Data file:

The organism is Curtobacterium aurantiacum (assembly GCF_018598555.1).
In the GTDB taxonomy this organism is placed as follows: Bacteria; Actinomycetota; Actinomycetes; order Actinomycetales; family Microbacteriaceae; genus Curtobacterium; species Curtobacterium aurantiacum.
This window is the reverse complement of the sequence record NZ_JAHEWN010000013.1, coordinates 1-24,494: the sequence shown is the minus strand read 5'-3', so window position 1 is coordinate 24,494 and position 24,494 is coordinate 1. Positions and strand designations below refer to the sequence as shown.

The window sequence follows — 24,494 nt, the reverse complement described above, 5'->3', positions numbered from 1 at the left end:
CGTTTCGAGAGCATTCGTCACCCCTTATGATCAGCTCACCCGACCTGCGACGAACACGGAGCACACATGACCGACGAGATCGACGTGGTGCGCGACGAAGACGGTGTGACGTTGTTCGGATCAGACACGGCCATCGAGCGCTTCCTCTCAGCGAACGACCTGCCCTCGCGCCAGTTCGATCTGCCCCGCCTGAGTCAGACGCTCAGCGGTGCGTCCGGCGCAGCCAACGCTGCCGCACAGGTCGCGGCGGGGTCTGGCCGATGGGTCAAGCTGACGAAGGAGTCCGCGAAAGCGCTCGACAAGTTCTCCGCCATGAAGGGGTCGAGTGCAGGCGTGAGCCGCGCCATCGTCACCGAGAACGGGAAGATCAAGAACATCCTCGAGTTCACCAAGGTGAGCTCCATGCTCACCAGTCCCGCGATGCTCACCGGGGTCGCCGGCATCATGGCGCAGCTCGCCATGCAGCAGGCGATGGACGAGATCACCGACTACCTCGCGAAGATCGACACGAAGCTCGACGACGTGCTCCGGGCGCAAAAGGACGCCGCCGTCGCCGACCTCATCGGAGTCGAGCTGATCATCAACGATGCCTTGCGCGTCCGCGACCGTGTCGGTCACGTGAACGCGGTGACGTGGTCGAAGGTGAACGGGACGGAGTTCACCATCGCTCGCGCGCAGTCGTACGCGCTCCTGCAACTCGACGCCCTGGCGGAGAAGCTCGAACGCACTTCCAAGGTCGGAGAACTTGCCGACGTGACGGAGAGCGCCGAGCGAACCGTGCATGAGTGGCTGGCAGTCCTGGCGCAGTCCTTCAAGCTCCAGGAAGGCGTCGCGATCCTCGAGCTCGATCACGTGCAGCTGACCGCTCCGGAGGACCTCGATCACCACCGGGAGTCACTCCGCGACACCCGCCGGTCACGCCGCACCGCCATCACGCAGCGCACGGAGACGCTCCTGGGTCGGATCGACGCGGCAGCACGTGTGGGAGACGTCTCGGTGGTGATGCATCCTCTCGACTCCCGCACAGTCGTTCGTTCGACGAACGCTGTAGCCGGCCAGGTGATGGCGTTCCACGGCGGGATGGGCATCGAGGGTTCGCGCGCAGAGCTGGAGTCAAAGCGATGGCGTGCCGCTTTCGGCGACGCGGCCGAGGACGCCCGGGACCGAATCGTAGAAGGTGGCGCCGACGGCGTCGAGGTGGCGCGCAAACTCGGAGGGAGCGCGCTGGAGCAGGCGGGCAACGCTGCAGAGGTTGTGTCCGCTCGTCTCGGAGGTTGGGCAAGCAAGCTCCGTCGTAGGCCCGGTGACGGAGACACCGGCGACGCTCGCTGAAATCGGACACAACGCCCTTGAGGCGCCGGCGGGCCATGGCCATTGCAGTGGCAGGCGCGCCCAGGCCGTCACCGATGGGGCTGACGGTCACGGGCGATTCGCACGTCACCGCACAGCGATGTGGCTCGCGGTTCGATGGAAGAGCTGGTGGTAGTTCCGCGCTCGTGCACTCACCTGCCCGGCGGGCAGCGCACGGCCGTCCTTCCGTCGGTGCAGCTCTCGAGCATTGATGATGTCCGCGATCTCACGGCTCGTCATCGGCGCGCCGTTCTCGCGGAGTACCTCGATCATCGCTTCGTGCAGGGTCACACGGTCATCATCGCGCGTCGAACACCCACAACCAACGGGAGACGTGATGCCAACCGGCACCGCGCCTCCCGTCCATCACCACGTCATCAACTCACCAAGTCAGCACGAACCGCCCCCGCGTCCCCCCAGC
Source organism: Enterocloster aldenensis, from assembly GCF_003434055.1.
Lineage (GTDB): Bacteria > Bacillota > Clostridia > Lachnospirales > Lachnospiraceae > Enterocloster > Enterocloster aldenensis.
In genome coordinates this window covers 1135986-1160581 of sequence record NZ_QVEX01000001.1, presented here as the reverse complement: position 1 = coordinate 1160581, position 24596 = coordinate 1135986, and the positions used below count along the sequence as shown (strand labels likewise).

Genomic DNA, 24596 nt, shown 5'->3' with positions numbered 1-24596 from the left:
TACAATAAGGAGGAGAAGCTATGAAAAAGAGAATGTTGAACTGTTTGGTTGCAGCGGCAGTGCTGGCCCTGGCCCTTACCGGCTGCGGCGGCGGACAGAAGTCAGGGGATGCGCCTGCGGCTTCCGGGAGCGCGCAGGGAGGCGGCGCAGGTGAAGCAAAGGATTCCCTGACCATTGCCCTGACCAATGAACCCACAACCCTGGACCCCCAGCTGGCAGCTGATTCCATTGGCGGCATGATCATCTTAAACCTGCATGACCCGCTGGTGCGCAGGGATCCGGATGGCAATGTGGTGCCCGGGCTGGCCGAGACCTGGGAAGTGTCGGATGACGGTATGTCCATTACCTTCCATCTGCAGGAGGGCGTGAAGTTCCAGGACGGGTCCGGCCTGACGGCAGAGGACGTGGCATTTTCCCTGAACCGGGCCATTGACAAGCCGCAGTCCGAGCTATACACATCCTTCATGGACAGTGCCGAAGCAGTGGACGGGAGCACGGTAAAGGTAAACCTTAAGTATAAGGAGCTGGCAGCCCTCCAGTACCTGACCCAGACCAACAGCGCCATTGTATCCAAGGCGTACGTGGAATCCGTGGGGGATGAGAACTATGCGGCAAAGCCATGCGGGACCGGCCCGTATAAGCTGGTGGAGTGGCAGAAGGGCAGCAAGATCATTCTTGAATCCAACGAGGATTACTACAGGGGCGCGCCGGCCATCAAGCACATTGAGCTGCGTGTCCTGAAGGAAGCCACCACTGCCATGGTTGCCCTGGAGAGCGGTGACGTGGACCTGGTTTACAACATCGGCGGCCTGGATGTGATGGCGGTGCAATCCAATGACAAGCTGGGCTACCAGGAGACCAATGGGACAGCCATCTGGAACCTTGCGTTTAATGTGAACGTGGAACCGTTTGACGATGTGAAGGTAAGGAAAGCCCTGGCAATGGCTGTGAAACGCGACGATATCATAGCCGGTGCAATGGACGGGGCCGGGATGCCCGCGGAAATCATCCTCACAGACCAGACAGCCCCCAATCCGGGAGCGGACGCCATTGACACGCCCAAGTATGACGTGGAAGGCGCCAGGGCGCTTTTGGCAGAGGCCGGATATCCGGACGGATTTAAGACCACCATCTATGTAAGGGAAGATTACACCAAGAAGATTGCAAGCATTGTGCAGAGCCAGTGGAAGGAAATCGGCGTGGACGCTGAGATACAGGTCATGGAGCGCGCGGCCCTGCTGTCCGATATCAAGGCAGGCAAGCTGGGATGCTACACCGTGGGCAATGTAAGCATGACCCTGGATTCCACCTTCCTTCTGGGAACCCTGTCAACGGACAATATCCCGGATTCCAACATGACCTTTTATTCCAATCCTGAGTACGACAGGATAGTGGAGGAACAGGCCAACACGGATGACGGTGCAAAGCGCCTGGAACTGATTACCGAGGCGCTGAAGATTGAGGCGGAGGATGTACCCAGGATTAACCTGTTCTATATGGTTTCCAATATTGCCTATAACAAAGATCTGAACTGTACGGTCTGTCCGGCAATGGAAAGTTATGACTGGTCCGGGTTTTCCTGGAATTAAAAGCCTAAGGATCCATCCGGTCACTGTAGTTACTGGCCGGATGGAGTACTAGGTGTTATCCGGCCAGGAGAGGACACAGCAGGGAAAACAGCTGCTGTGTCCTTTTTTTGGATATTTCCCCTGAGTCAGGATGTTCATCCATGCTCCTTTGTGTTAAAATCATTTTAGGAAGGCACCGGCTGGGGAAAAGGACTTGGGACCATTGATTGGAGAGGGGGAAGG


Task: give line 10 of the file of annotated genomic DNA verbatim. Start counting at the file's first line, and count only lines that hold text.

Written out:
TACAATAAGGAGGAGAAGCTATGAAAAAGAGAATGTTGAACTGTTTGGTTGCAGCGGCAGTGCTGGCCCTGGCCCTTACCGGCTGCGGCGGCGGACAGAAGTCAGGGGATGCGCCTGCGGCTTCCGGGAGCGCGCAGGGAGGCGGCGCAGGTGAAGCAAAGGATTCCCTGACCATTGCCCTGACCAATGAACCCACAACCCTGGACCCCCAGCTGGCAGCTGATTCCATTGGCGGCATGATCATCTTAAACCTGCATGACCCGCTGGTGCGCAGGGATCCGGATGGCAATGTGGTGCCCGGGCTGGCCGAGACCTGGGAAGTGTCGGATGACGGTATGTCCATTACCTTCCATCTGCAGGAGGGCGTGAAGTTCCAGGACGGGTCCGGCCTGACGGCAGAGGACGTGGCATTTTCCCTGAACCGGGCCATTGACAAGCCGCAGTCCGAGCTATACACATCCTTCATGGACAGTGCCGAAGCAGTGGACGGGAGCACGGTAAAGGTAAACCTTAAGTATAAGGAGCTGGCAGCCCTCCAGTACCTGACCCAGACCAACAGCGCCATTGTATCCAAGGCGTACGTGGAATCCGTGGGGGATGAGAACTATGCGGCAAAGCCATGCGGGACCGGCCCGTATAAGCTGGTGGAGTGGCAGAAGGGCAGCAAGATCATTCTTGAATCCAACGAGGATTACTACAGGGGCGCGCCGGCCATCAAGCACATTGAGCTGCGTGTCCTGAAGGAAGCCACCACTGCCATGGTTGCCCTGGAGAGCGGTGACGTGGACCTGGTTTACAACATCGGCGGCCTGGATGTGATGGCGGTGCAATCCAATGACAAGCTGGGCTACCAGGAGACCAATGGGACAGCCATCTGGAACCTTGCGTTTAATGTGAACGTGGAACCGTTTGACGATGTGAAGGTAAGGAAAGCCCTGGCAATGGCTGTGAAACGCGACGATATCATAGCCGGTGCAATGGACGGGGCCGGGATGCCCGCGGAAATCATCCTCACAGACCAGACAGCCCCCAATCCGGGAGCGGACGCCATTGACACGCCCAAGTATGACGTGGAAGGCGCCAGGGCGCTTTTGGCAGAGGCCGGATATCCGGACGGATTTAAGACCACCATCTATGTAAGGGAAGATTACACCAAGAAGATTGCAAGCATTGTGCAGAGCCAGTGGAAGGAAATCGGCGTGGACGCTGAGATACAGGTCATGGAGCGCGCGGCCCTGCTGTCCGATATCAAGGCAGGCAAGCTGGGATGCTACACCGTGGGCAATGTAAGCATGACCCTGGATTCCACCTTCCTTCTGGGAACCCTGTCAACGGACAATATCCCGGATTCCAACATGACCTTTTATTCCAATCCTGAGTACGACAGGATAGTGGAGGAACAGGCCAACACGGATGACGGTGCAAAGCGCCTGGAACTGATTACCGAGGCGCTGAAGATTGAGGCGGAGGATGTACCCAGGATTAACCTGTTCTATATGGTTTCCAATATTGCCTATAACAAAGATCTGAACTGTACGGTCTGTCCGGCAATGGAAAGTTATGACTGGTCCGGGTTTTCCTGGAATTAAAAGCCTAAGGATCCATCCGGTCACTGTAGTTACTGGCCGGATGGAGTACTAGGTGTTATCCGGCCAGGAGAGGACACAGCAGGGAAAACAGCTGCTGTGTCCTTTTTTTGGATATTTCCCCTGAGTCAGGATGTTCATCCATGCTCCTTTGTGTTAAAATCATTTTAGGAAGGCACCGGCTGGGGAAAAGGACTTGGGACCATTGATTGGAGAGGGGGAAGG